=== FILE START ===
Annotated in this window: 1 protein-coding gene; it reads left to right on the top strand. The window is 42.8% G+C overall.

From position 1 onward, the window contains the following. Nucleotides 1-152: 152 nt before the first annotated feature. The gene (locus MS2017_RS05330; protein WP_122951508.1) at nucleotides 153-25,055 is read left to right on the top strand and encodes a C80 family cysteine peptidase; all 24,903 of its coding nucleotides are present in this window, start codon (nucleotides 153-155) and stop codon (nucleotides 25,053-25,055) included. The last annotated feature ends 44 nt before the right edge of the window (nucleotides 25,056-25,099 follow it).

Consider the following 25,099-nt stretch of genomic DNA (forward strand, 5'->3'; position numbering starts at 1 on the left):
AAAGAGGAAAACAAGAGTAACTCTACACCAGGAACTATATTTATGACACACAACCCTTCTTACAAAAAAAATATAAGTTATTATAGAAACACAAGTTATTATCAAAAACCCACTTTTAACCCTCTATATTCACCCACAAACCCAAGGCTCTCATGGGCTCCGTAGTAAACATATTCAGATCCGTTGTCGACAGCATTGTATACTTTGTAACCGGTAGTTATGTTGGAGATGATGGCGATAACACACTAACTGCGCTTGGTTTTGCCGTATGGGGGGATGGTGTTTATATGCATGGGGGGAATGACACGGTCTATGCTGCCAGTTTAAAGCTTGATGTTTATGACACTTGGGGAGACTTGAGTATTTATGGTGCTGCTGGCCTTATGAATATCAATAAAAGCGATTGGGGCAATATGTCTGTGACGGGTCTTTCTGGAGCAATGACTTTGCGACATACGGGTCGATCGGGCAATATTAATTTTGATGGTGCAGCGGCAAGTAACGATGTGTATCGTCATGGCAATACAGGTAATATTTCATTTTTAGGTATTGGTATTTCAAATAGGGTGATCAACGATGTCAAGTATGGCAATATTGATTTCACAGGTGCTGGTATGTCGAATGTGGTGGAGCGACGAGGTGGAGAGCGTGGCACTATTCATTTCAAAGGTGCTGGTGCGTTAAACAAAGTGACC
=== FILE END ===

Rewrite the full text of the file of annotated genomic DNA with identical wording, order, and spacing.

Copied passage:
Annotated in this window: 1 protein-coding gene; it reads left to right on the top strand. The window is 42.8% G+C overall.

From position 1 onward, the window contains the following. Nucleotides 1-152: 152 nt before the first annotated feature. The gene (locus MS2017_RS05330; protein WP_122951508.1) at nucleotides 153-25,055 is read left to right on the top strand and encodes a C80 family cysteine peptidase; all 24,903 of its coding nucleotides are present in this window, start codon (nucleotides 153-155) and stop codon (nucleotides 25,053-25,055) included. The last annotated feature ends 44 nt before the right edge of the window (nucleotides 25,056-25,099 follow it).

Consider the following 25,099-nt stretch of genomic DNA (forward strand, 5'->3'; position numbering starts at 1 on the left):
AAAGAGGAAAACAAGAGTAACTCTACACCAGGAACTATATTTATGACACACAACCCTTCTTACAAAAAAAATATAAGTTATTATAGAAACACAAGTTATTATCAAAAACCCACTTTTAACCCTCTATATTCACCCACAAACCCAAGGCTCTCATGGGCTCCGTAGTAAACATATTCAGATCCGTTGTCGACAGCATTGTATACTTTGTAACCGGTAGTTATGTTGGAGATGATGGCGATAACACACTAACTGCGCTTGGTTTTGCCGTATGGGGGGATGGTGTTTATATGCATGGGGGGAATGACACGGTCTATGCTGCCAGTTTAAAGCTTGATGTTTATGACACTTGGGGAGACTTGAGTATTTATGGTGCTGCTGGCCTTATGAATATCAATAAAAGCGATTGGGGCAATATGTCTGTGACGGGTCTTTCTGGAGCAATGACTTTGCGACATACGGGTCGATCGGGCAATATTAATTTTGATGGTGCAGCGGCAAGTAACGATGTGTATCGTCATGGCAATACAGGTAATATTTCATTTTTAGGTATTGGTATTTCAAATAGGGTGATCAACGATGTCAAGTATGGCAATATTGATTTCACAGGTGCTGGTATGTCGAATGTGGTGGAGCGACGAGGTGGAGAGCGTGGCACTATTCATTTCAAAGGTGCTGGTGCGTTAAACAAAGTGACC